Monday, January 20, 2014

Money Helps Poor Children a Lot

When the Eastern Cherokee began distributing profits from their casino among all members of the tribe, they unwittingly carried out an experiment in whether just giving poor families money helps poor children. Moises Velaxquez-Manoff:
Today, more than one in five American children live in poverty. How, if at all, to intervene is almost invariably a politically fraught question. Scientists interested in the link between poverty and mental health, however, often face a more fundamental problem: a relative dearth of experiments that test and compare potential interventions.

So when, in 1996, the Eastern Band of Cherokee Indians in North Carolina’s Great Smoky Mountains opened a casino, Jane Costello, an epidemiologist at Duke University Medical School, saw an opportunity. The tribe elected to distribute a proportion of the profits equally among its 8,000 members. Professor Costello wondered whether the extra money would change psychiatric outcomes among poor Cherokee families.

When the casino opened, Professor Costello had already been following 1,420 rural children in the area, a quarter of whom were Cherokee, for four years. That gave her a solid baseline measure. Roughly one-fifth of the rural non-Indians in her study lived in poverty, compared with more than half of the Cherokee. By 2001, when casino profits amounted to $6,000 per person yearly, the number of Cherokee living below the poverty line had declined by half.
And what was the result?
Just four years after the supplements began, Professor Costello observed marked improvements among those who moved out of poverty. The frequency of behavioral problems declined by 40 percent, nearly reaching the risk of children who had never been poor. Already well-off Cherokee children, on the other hand, showed no improvement. The supplements seemed to benefit the poorest children most dramatically. . . .  She and her colleagues kept following the children. Minor crimes committed by Cherokee youth declined. On-time high school graduation rates improved. And by 2006, when the supplements had grown to about $9,000 yearly per member, Professor Costello could make another observation: The earlier the supplements arrived in a child’s life, the better that child’s mental health in early adulthood.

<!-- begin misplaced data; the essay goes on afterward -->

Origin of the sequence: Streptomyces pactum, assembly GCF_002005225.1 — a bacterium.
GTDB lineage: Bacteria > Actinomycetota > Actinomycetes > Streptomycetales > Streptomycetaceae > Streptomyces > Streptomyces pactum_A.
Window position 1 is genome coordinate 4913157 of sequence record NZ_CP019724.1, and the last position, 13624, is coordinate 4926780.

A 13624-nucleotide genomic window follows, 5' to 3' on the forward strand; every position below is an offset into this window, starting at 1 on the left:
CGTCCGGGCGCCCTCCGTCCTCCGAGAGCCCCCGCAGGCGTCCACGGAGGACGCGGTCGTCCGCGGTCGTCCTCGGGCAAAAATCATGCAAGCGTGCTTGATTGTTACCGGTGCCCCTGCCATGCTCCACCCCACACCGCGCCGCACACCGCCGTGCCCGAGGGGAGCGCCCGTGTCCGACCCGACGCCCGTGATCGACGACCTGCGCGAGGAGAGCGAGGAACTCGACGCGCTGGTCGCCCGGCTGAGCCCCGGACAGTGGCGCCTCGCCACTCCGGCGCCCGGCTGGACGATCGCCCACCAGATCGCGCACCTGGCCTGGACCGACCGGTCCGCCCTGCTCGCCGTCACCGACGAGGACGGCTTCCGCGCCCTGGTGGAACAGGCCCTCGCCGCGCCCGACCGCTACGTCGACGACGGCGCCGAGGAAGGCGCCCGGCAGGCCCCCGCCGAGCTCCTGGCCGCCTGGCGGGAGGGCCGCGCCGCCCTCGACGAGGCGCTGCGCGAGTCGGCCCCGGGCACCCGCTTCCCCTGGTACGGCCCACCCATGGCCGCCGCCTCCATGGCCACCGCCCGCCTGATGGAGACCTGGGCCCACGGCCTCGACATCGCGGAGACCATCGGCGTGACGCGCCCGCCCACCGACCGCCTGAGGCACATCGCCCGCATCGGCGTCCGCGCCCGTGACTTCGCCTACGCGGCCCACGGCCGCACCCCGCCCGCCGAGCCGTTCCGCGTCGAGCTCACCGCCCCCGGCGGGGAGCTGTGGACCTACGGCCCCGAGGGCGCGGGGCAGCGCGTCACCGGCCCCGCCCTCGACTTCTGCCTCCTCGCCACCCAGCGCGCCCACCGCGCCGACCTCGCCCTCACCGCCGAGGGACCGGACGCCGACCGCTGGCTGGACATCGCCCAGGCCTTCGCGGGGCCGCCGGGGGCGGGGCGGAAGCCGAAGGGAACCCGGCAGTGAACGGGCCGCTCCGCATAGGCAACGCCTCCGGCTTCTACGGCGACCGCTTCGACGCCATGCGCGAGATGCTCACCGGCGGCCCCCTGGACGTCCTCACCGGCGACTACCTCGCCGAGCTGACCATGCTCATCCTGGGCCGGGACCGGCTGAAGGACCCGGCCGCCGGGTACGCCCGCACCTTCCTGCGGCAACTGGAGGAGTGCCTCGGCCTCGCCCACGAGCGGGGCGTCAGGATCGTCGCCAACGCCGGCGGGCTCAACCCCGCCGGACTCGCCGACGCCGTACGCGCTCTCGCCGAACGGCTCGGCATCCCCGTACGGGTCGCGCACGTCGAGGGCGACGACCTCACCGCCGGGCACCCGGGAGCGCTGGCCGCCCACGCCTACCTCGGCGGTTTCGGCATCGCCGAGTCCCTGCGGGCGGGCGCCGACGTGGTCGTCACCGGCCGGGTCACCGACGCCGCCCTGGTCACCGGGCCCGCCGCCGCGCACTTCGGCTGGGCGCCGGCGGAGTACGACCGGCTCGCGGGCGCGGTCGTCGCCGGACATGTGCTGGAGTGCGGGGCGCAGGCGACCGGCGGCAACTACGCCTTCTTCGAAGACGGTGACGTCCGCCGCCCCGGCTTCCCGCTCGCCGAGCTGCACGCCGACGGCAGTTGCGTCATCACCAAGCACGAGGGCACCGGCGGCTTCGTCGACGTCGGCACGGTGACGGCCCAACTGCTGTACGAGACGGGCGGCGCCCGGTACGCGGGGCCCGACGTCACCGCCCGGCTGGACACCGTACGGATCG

There is a lot of despair about what we could do to help poor people break the multi-generational cycle of poverty, but one answer seems to be, give them enough money to lift them out of poverty.

What's more the evidence from the Cherokee study suggests that such a plan might pay for itself; the amount saved by various governments in terms of fewer grades repeated, fewer young people going to jail, less unemployment, and less drug addiction seems to be more than the total amount paid out in subsidies.


ArEn said...

It's ironic that it's often said that throwing money at a problem doesn't make it go away. Apparently sometimes it does.

kathy said...

This seems related to recent studies that show that the most successful way to end chronic homelessness is to give people a place to live, and THEN require intensive help for addiction and other issues. It turns out that holding out housing as a reward for improving yourself is backwards.

John said...

Yes, any scheme that requires poor people to plan better for the future is doomed to fail, because one of the main symptoms of severe poverty is an inability to plan for the future. What lifted millions of people out of poverty was factory work, because you could get it without a lot of education but it was stable and well-paid enough that over time it changed people's whole outlooks.

For homelessness the problems are even worse, since so many homeless people have severe mental illnesses that can never be cured while they live on the street.